Meanwhile, Rorvik and his crew have discovered the TARDIS. Romana leaves to talk to them. Rorvik, believing Romana to be time-sensitive like the Tharils, dupes her into returning to their ship to examine their engines. When Romana does not return, Adric and K-9 leave to recover her, but they get separated; Adric eventually makes it to the ship and hides aboard, while K-9 reunites with the Doctor and aids in repairing the Gundan. The Doctor's work is disrupted when Rorvik and several of his men arrive and hold the Doctor at gunpoint. While they stand-off, another Gundan activates and walks through the seemingly-solid mirror. Rorvik demands an explanation from the Doctor, revealing he has Romana captive, but the Doctor's only response is to walk through the mirror himself.
Aboard the slaver ship, Romana is freed by another Tharil named Lazlo, and she hides in the hull of the ship. There, she encounters Adric; the two work out that the ship is made from an incredibly dense dwarf star alloy that can contain the Tharils. K-9 arrives, and informs the two of dimensional instability in the null space, which they attribute to the alloy, causing the space to collapse in on itself. Romana rejoins Lazlo, and takes her to the gateway and through the mirror, while Adric remains aboard the slaver ship.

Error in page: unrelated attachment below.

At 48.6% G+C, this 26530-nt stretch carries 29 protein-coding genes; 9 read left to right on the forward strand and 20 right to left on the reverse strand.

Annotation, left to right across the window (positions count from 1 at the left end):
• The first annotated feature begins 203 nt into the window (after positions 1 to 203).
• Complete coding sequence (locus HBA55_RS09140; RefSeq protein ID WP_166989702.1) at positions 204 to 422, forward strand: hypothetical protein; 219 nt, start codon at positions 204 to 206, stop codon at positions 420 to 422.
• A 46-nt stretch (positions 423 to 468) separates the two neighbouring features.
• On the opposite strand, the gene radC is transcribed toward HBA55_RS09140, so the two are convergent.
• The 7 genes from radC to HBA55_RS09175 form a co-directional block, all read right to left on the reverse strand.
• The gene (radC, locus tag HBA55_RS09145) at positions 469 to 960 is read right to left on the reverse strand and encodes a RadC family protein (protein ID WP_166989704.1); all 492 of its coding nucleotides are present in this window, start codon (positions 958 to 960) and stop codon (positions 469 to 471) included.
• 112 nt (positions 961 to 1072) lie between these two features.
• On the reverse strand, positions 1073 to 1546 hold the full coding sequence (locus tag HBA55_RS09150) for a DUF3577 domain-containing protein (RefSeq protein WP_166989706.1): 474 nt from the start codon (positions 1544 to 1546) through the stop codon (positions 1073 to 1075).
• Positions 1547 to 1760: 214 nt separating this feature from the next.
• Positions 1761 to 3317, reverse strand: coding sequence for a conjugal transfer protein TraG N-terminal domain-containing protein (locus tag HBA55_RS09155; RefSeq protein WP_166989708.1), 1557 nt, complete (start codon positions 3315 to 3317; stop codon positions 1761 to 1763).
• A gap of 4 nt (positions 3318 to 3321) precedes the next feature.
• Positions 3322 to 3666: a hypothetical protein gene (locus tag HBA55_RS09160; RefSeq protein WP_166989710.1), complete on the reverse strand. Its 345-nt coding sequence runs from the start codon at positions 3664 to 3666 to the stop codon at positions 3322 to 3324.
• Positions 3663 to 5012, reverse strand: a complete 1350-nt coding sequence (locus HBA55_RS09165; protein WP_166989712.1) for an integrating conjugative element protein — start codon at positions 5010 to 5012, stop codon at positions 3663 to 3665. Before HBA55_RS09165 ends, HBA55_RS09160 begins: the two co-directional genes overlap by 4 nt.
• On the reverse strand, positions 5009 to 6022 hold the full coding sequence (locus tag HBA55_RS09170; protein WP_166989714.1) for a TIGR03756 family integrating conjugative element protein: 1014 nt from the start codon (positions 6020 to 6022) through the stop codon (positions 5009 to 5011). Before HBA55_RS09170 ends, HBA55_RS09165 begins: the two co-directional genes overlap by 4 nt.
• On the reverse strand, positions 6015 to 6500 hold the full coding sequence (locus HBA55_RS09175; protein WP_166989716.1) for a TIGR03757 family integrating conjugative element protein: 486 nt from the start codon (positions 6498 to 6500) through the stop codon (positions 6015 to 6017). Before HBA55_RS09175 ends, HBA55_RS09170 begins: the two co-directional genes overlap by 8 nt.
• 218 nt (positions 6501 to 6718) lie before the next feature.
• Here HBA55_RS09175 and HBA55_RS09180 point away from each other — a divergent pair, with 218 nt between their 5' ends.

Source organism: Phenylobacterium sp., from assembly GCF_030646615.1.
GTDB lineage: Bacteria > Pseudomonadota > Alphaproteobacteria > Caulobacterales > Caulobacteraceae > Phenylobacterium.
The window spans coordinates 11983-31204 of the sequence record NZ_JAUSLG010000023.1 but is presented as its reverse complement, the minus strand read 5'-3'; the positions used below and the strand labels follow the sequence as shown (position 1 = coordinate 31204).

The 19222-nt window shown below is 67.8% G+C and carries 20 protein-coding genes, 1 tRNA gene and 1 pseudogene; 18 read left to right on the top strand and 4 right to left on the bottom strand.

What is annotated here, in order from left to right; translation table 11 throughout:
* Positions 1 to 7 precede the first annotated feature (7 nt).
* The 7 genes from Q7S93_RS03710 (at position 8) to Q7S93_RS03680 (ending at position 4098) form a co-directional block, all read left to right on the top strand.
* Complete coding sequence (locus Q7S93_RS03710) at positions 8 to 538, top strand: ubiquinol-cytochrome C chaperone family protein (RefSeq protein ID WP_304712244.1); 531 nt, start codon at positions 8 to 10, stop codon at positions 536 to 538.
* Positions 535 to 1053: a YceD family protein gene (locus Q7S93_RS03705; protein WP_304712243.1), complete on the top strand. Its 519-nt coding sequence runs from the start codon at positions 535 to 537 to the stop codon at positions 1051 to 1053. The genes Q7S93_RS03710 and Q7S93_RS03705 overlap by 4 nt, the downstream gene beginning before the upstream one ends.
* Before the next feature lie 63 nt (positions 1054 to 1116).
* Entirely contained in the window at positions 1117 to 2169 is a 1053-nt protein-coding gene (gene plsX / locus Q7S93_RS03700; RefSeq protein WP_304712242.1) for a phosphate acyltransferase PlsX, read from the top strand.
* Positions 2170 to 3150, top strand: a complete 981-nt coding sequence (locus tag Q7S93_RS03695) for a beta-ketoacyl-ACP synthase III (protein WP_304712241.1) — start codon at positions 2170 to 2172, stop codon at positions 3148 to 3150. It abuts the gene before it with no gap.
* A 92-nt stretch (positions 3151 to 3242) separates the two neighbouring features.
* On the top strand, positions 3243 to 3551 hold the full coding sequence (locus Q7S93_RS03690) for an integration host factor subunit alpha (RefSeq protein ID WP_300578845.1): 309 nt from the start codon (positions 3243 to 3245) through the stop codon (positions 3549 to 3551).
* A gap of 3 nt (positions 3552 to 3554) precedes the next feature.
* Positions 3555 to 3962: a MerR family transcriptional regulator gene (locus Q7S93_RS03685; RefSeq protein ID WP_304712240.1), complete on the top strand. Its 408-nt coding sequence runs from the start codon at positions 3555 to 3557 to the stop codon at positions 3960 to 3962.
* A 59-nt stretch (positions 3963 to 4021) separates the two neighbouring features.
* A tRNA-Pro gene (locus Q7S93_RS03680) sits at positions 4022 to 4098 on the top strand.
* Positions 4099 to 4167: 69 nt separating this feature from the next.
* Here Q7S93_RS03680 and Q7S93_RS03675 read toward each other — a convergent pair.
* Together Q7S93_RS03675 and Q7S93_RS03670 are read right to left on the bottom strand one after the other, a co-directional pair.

On the other side of the mirror, the Doctor and Romana are reunited with Biroc in a stable, time-locked universe. A repentant Biroc explains they were the slave masters, travelling on the winds of time in order to ravage other planets and subjugate their populations as slaves until the Gundan revolt. The Doctor and Romana are returned to the null space, and are immediately captured by Rorvik. Rorvik has come to realize that the null space is shrinking as the distances between the gateway, the TARDIS, and slaver ship continue to decrease. Rorvik has ordered the crew to try to blast through the mirrors in gateway, believing it to be the way out, but the mirrors resist all attack by their most powerful weapons. With the gateway and ship in visible distance of each other, Rorvik resorts to one last attempt to break the mirrors by using the exhaust of the ship's engines against them. While the Doctor warns that this action will be as doomed as the previous ones, Romana is able to regroup with Lazlo and Adric, and together they free the remaining Tharils on the slaver ship. The TARDIS crew flee to the TARDIS as Rorvik initiates his plan—the blast from the engines is reflected by the mirrors back onto the ship, destroying it and its crew.